In the recent landmark decision of the United States Supreme Court in Koontz v. St. Johns Water Mgmt. Dist., 133 S. Ct. 2586 (2013), the Court majority held that exactions sought by local governments, which are not rationally related to the impact caused by a proposed development permit, constitutes a taking of property under the unreasonable conditions doctrine pursuant to the Fifth and Fourteenth Amendments of the United States Constitution. The U.S. Supreme Court remanded the case back to the Florida Courts to determine whether under Florida law the actions of the Water Management District constitute a taking under Florida law.

On April 30, 2014, the Fifth District Court of Appeal readopted the decision of the Supreme Court and stated that the actions of the Water Management District constituted unlawful conditions which ripened into a taking under Florida law. In a strongly worded dissent, Judge Griffen reiterated the dissent by Justice Kagan and chastised the majority for abdicating their responsibility to review the implications of state law, in light of the relevant facts that no permit was ever issued and therefore, no taking could occur. The case will clearly be appealed to the Florida Supreme Court, which has previously held that under Florida law, the actions of the governmental agency did not ripen into a taking.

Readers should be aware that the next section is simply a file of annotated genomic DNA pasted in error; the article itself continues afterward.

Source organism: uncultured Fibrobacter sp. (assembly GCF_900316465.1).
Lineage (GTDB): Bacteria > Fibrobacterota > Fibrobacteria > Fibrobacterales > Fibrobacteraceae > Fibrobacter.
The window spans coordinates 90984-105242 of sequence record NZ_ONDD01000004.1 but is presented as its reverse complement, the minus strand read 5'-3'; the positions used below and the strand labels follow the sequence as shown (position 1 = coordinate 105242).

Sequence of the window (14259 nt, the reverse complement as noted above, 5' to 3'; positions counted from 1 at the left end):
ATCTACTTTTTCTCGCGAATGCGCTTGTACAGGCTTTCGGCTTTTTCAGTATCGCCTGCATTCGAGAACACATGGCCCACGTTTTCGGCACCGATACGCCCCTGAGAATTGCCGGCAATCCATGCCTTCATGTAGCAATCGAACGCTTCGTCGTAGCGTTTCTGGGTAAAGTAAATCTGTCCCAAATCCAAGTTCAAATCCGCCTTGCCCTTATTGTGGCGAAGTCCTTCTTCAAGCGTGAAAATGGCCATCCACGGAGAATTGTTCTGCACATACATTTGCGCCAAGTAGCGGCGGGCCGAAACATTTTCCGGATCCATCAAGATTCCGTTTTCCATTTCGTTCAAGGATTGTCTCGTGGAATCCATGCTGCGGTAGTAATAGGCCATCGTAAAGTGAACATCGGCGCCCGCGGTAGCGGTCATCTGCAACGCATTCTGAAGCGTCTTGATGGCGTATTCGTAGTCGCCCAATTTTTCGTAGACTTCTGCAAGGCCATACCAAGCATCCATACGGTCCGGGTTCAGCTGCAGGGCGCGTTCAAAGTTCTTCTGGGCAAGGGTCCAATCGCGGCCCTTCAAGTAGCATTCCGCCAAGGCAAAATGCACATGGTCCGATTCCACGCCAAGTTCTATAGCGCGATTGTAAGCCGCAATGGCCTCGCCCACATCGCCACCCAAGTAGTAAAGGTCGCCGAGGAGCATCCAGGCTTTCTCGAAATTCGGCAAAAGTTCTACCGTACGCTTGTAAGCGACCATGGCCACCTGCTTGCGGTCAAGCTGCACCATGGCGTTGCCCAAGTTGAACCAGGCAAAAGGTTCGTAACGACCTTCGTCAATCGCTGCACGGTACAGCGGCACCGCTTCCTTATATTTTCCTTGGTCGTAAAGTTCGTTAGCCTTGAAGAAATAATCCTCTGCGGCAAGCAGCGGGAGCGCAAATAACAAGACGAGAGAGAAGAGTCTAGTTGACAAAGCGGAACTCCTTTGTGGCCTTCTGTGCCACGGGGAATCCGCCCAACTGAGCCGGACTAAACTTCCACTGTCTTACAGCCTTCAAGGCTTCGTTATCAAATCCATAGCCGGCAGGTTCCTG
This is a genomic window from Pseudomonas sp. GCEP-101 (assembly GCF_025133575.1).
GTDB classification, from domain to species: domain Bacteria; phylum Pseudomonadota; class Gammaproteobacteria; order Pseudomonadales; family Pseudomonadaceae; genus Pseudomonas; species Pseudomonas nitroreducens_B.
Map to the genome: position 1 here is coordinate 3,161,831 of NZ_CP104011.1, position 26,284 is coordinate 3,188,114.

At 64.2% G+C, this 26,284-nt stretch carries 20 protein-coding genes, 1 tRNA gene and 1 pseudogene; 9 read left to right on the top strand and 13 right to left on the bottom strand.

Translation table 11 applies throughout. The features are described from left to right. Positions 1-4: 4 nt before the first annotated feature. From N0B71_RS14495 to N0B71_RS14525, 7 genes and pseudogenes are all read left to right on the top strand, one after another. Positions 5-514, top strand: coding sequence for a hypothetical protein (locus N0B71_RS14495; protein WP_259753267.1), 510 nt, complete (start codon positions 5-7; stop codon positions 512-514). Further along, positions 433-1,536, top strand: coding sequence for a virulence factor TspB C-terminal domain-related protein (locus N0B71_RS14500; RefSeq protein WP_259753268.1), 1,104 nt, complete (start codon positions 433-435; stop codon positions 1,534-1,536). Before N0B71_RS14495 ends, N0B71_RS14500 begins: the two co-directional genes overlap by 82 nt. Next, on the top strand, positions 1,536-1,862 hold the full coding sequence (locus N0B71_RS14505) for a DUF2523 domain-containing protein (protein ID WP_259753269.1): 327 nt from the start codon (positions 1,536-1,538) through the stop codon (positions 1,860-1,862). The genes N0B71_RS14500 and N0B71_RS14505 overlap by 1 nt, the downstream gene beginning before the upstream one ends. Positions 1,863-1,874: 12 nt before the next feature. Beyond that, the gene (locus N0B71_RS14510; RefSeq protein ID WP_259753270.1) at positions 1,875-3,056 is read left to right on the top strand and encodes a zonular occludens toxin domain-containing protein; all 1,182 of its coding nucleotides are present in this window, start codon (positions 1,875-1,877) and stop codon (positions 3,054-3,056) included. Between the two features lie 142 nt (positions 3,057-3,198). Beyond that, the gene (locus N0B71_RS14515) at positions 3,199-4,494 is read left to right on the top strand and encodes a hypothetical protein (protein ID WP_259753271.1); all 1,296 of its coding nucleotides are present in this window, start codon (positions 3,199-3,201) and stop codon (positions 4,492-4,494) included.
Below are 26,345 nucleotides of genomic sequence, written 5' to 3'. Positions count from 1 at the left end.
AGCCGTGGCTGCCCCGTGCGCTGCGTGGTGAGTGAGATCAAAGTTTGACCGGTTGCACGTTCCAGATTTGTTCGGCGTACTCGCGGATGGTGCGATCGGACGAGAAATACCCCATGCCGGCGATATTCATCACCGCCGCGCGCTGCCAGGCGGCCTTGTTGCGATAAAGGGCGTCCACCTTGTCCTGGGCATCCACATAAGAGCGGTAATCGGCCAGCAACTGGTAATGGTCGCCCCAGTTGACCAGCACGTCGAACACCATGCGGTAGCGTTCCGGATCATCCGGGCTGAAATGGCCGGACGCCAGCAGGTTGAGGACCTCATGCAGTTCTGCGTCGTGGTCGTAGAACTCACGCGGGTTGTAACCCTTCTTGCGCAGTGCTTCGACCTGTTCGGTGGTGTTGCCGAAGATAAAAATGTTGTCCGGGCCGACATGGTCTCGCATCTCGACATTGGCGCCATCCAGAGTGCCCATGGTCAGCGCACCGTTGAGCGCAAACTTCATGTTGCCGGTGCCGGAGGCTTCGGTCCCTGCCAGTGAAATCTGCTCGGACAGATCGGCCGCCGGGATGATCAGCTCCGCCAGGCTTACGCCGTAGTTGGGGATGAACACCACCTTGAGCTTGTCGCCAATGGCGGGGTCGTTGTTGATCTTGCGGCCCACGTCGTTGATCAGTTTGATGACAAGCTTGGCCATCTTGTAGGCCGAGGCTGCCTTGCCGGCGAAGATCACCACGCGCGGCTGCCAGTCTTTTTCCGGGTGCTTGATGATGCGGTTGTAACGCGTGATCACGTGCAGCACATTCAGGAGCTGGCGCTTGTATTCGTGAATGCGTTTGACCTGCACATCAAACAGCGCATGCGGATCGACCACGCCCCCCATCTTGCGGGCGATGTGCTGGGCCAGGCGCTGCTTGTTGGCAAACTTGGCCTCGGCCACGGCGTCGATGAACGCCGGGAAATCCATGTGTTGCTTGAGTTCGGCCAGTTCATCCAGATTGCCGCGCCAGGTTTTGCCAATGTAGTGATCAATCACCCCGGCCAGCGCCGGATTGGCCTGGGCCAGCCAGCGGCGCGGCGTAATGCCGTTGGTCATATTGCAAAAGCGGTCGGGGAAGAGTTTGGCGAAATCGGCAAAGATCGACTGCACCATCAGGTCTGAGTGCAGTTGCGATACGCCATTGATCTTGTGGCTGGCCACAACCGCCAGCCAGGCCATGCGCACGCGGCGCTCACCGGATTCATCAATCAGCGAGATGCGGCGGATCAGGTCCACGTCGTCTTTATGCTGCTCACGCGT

The final chapter of Koontz has not been written.

Topics:  Eminent Domain, Environmental Policies, Fifth Amendment, Fourteenth Amendment, Koontz v St John's River Water Management, SCOTUS, Takings, Wetlands

Published In: Civil Procedure Updates, Civil Remedies Updates, Constitutional Law Updates, Energy & Utilities Updates, Zoning, Planning & Land Use Updates

DISCLAIMER: Because of the generality of this update, the information provided herein may not be applicable in all situations and should not be acted upon without specific legal advice based on particular situations.

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